► At SeattlePI.com — Big Oil bankrolls latest initiative from Tim ‘Slick’ Eyman — BP and ConocoPhillips have each contributed $100,000 to the campaign for Initiative 1185, which would (again) put in place the requirement of a two-thirds vote in both houses of the Washington Legislature to enact new revenue measures or close corporate loopholes.
EDITOR’S NOTE — Union delegates voted last weekend to OPPOSE I-1185.
► In today’s Spokesman-Review — Labor Council backs Riccelli without seeking views of other Democrats — Rep. Andy Billig (D-Spokane) decided last week he wouldn’t run for re-election as planned so that he could seek the state Senate seat held by Lisa Brown, who announced that she would not run for a new term. Last weekend, the Washington State Labor Council endorsed Democrat Marcus Riccelli, Brown’s senior policy analyst, for Billig’s seat without seeking the views and positions of the other candidates.
EDITOR’S NOTE — OK, Spokesman-Review editors, let me see if I have this straight. One Democratic candidate, a comic book store owner who complains about the high wages of public employees and acknowledges he wouldn’t get labor’s endorsement anyway, complains about the WSLC endorsement process and it deserves a headline and a story? And yet, you apparently thought the WSLC endorsements were of such little relevance that you never reported about them anyway, until now? Really, Spokesman-Review? Really?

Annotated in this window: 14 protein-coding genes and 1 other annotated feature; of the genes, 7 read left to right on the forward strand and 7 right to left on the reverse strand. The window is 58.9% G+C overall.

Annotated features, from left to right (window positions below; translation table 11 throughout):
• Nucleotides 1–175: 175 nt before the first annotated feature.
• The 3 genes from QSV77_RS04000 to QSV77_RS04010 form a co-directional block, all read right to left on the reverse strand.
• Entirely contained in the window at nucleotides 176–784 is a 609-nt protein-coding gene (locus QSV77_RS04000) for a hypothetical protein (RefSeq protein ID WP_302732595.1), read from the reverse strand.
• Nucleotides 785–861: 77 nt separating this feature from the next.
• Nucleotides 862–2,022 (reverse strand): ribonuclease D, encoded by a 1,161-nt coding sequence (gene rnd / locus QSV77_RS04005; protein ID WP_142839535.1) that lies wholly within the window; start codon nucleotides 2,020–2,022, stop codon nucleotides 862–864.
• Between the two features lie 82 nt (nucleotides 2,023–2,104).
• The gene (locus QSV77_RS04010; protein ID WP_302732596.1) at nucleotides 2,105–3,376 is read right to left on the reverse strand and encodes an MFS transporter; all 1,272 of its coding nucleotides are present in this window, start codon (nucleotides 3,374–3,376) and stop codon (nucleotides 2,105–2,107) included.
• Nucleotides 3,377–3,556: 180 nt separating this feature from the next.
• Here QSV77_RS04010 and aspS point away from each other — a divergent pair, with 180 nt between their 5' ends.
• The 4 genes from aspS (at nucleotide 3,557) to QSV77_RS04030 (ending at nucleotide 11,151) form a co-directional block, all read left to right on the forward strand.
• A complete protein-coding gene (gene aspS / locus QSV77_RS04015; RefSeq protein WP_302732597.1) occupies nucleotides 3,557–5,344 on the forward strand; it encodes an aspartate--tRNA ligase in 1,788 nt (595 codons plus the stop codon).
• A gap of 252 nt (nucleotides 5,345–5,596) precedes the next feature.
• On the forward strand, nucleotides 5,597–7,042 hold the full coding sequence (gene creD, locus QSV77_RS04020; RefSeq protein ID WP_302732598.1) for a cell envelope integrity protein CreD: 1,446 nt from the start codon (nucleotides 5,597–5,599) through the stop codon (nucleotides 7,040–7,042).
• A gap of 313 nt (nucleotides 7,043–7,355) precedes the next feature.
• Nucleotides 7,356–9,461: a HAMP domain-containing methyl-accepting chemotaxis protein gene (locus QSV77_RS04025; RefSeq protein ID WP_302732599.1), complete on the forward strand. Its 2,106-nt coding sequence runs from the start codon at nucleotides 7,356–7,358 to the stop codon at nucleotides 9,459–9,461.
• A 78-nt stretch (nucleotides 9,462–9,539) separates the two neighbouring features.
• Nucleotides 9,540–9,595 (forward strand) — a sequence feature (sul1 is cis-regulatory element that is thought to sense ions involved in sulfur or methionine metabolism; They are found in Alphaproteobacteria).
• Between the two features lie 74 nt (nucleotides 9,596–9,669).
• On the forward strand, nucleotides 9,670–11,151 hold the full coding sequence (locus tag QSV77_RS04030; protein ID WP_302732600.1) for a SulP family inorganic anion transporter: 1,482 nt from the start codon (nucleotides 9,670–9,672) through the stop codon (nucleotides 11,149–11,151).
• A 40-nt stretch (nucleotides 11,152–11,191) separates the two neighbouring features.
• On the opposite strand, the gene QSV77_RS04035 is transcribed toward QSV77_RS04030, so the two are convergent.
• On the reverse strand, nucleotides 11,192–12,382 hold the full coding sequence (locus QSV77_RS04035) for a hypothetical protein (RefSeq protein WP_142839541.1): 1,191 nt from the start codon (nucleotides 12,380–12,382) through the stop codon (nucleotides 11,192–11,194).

► In today’s (Everett) Herald — Letter Carriers still driven to ‘Stamp Out Hunger’ (Julie Muhlstein column) — Saturday’s forecast is sunny, but there are clouds of uncertainty for postal workers about to do a good deed on the job. A USPS spokesman says closure of the Everett mail processing — which would mean the loss of about 100 jobs and next-day delivery in our area — is still part of plans to streamline the agency.
► In today’s Seattle Times — Activists in Seattle slam working conditions at Amazon warehouses — A labor-organized rally Thursday outside Amazon’s South Lake Union headquarters drew public attention to working conditions inside the company’s warehouses. Conditions at Amazon warehouses in Pennsylvania and Kentucky have come under scrutiny in news reports where former employees describing workers collapsing in the summer heat, getting fired after injuries and other problems.
► In at Slog — Warehouse workers rally outside Amazon HQ — “I didn’t like the union,” 62-year-old Jim Herbold admitted bluntly, complaining about the monthly dues and his perceived lack of responsiveness to rank and file members. “But now after working at Amazon,” Herbold says of his five months laboring in a sweltering Amazon warehouse, “I understand what unions are all about.”
► From KXLY — New Caterpillar plant bringing 150 jobs to Spokane — New jobs are coming to Spokane now that the brand new Caterpillar distribution plant is nearly finished and job fairs will be held this month at SCC to fill up to 150 positions.